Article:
The scientists have some excellent technology

- they want to nuke my errant biology

It’s a matter of faith and it tests my personal theology

.... it’s massively unnerving my current psychology

I’m not trying to be a hero

I’m just trying to get through my chemo

I feel like I’m floating on the ceiling

I’m on drugs

I’m on drugs .....

Wednesday, September 1

Preoccupied with things ...........

I don't know what's kept me preoccupied. Well, actually, there have been a few things but surely not significant enough to keep me away from the blog for THREE weeks! One is preparing the medical spreadsheet in order to submit our tax return, and the other is that I have been doing some relief teaching. I've really enjoyed the four different days at four different Catholic primary schools (for a change) - littlies sure do sap your energy! I've been very impressed generally with the good work ethic and respect found in primary schools; something I think perhaps teenagers lose on the way to high school.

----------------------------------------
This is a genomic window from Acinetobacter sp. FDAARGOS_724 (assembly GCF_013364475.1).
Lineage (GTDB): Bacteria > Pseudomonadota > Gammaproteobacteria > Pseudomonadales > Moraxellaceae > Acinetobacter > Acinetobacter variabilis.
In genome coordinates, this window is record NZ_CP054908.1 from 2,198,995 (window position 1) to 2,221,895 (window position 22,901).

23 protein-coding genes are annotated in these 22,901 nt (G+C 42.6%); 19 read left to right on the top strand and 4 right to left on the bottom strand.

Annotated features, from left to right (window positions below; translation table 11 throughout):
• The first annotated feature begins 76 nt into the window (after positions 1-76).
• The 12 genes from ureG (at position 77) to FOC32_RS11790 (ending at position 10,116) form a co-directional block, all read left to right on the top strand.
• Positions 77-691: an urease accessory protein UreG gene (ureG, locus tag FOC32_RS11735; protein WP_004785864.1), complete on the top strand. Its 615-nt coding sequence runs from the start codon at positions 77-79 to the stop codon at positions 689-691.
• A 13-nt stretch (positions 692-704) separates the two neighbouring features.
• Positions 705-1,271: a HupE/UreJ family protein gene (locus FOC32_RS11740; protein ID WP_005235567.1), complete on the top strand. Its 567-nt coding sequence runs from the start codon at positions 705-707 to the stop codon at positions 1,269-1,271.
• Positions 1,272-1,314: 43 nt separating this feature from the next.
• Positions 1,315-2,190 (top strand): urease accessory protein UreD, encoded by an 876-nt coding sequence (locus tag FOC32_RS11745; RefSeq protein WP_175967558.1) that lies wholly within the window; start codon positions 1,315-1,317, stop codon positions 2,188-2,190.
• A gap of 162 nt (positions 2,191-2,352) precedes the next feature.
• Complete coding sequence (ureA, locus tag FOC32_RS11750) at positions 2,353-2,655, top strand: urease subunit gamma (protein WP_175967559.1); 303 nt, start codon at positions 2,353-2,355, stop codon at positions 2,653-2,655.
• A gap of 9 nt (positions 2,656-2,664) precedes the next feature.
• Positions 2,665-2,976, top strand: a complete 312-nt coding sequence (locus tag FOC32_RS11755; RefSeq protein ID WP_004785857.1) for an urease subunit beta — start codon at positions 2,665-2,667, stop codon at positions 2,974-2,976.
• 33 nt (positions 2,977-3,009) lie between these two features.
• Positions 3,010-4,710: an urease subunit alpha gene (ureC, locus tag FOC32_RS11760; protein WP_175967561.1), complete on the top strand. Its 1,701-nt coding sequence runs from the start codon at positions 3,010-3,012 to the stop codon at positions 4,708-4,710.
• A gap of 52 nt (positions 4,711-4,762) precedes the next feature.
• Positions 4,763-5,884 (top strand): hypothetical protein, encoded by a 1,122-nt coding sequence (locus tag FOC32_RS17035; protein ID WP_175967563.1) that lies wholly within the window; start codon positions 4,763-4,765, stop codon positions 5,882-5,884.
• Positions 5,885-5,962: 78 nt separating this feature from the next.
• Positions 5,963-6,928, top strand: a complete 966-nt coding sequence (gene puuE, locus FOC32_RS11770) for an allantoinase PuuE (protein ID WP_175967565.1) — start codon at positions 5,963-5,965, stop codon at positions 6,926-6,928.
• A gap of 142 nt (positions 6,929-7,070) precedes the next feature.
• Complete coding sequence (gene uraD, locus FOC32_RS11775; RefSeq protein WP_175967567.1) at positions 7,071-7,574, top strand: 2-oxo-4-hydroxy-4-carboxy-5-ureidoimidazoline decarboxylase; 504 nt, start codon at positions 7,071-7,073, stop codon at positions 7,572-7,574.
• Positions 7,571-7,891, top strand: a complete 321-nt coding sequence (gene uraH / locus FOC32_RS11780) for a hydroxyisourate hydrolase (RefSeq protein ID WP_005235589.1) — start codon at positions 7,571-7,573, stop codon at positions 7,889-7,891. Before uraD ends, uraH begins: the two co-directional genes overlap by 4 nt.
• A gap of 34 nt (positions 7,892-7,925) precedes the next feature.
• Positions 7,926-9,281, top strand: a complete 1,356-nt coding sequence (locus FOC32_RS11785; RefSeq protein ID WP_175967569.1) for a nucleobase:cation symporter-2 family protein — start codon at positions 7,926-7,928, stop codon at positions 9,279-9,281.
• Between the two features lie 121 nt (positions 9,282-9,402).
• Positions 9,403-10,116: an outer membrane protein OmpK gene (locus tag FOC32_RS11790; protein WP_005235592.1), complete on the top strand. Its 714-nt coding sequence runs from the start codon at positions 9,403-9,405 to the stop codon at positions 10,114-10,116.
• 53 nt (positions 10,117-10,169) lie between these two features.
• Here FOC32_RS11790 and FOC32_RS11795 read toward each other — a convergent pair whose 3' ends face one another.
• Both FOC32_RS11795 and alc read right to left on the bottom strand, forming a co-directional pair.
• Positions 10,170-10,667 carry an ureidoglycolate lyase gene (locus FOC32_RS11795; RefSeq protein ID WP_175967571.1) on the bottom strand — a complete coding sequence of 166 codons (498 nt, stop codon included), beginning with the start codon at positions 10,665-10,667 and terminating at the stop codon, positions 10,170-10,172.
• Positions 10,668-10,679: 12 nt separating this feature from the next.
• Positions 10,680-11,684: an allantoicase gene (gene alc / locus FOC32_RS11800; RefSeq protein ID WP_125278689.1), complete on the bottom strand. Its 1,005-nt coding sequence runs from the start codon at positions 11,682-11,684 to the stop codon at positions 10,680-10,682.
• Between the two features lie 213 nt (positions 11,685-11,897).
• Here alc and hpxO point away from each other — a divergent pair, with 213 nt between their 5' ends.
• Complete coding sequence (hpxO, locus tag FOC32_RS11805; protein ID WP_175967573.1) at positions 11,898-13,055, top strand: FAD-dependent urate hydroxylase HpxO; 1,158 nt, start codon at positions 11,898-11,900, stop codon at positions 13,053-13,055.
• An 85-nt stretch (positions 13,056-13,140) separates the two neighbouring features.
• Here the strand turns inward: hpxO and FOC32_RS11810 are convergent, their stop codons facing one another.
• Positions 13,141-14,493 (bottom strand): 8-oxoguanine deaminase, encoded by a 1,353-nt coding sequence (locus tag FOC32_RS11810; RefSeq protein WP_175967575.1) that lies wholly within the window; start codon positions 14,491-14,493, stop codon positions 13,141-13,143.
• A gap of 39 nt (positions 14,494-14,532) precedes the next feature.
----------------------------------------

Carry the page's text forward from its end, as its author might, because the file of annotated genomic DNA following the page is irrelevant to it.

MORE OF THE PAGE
Physically I'm doing well. I've had a good day again at chemo today, helped along by upbeat humour from our efficient nurses and interesting chats with the bubbly younger ladies I spoke with at the last chemo session. We talked about lymphodema, and wigs and makeup, among other things. An older Italian lady gave me wise advice about keeping up hope and staying around positive people. The atmosphere at the treatment centre is very supportive; people are kind to each other and show their concern. I really like that, and try to reciprocate or pay it forward. If only we could all be like that all the time, eh? It was the same consideration and attentiveness I felt at the "Look Good, Feel Better" workshop I went to on Monday. We were given lots of free make-up (score!) and shown how to apply it (including pencilling in eyebrows if necessary). The lady from Bonnie Wigs demonstrated a number of such lovely wigs it made me want to get one even though I don't need it. I liked the short Racquel Welsh wigs with feathered neckline the best. Perhaps every woman should have a wig that represents her 'alter ego'?